Bladder disease can cause urinary incontinence or an urge to urinate frequently.
Cystitis is far more common in female dogs than in males. If your dog has cystitis often the first sign you will notice is that it is passing small amounts of urine very often. Sometimes you will see blood in the urine and occasionally your dog will strain as if trying to go to the toilet but nothing comes out. In these cases cystitis may be mistaken for constipation. A few dogs with cystitis become very thirsty and some dogs feel a bit 'off colour'.
Urinary incontinence means the loss of ability to control urination and can be caused by a variety of diseases. Incontinence is quite common in dogs but is usually more of a nuisance to the owners than a cause of distress to their pet. Urinary incontinence is more common in females than males because of the anatomical differences in the urinary tract especially the shorter urethra in the female. It is rarely seen in cats. If your dog is incontinent you may see urine dripping from its vulva or penis or, more likely, you will find wet patches where your dog has been lying. Sometimes there are only tiny wet patches or the bed may be soaked. Often the urine is quite dilute and might not smell very strongly.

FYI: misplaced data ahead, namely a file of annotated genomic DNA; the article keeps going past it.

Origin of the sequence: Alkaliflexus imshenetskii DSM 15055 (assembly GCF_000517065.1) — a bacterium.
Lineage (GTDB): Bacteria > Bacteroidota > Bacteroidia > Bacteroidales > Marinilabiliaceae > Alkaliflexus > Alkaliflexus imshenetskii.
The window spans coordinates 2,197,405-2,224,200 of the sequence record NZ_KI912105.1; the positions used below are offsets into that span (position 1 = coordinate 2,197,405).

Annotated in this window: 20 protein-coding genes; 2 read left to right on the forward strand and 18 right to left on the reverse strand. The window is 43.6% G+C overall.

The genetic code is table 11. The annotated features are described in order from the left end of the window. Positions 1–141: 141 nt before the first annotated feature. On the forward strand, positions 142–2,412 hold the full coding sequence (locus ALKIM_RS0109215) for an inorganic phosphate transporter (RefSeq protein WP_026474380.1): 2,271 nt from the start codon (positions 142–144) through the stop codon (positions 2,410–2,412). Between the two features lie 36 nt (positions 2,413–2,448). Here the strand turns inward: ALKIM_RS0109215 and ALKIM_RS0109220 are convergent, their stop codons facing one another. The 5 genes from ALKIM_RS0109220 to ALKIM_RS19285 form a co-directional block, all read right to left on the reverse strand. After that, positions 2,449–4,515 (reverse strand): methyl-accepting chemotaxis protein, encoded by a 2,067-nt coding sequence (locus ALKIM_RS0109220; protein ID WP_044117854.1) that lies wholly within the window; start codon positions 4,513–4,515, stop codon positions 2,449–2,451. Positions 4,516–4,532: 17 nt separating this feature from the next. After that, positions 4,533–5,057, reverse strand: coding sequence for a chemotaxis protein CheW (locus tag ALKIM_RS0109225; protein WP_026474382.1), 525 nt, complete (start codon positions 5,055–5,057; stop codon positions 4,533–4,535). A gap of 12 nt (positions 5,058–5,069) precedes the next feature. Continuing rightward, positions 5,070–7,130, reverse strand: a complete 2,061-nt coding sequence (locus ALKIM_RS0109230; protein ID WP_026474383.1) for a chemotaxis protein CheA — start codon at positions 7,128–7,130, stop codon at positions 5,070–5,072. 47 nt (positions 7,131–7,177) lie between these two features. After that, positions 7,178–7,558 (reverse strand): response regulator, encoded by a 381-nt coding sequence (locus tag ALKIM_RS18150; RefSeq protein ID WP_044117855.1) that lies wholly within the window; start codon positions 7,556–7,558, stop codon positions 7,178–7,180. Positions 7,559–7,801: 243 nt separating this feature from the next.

If you think there may be something wrong with your dog's toileting habits then you should make an appointment to see your vet. Try to collect a fresh urine sample and take this with you when you take your dog to the vet. Your vet will be able to get a lot of information on what may be wrong with your pet from testing the urine sample.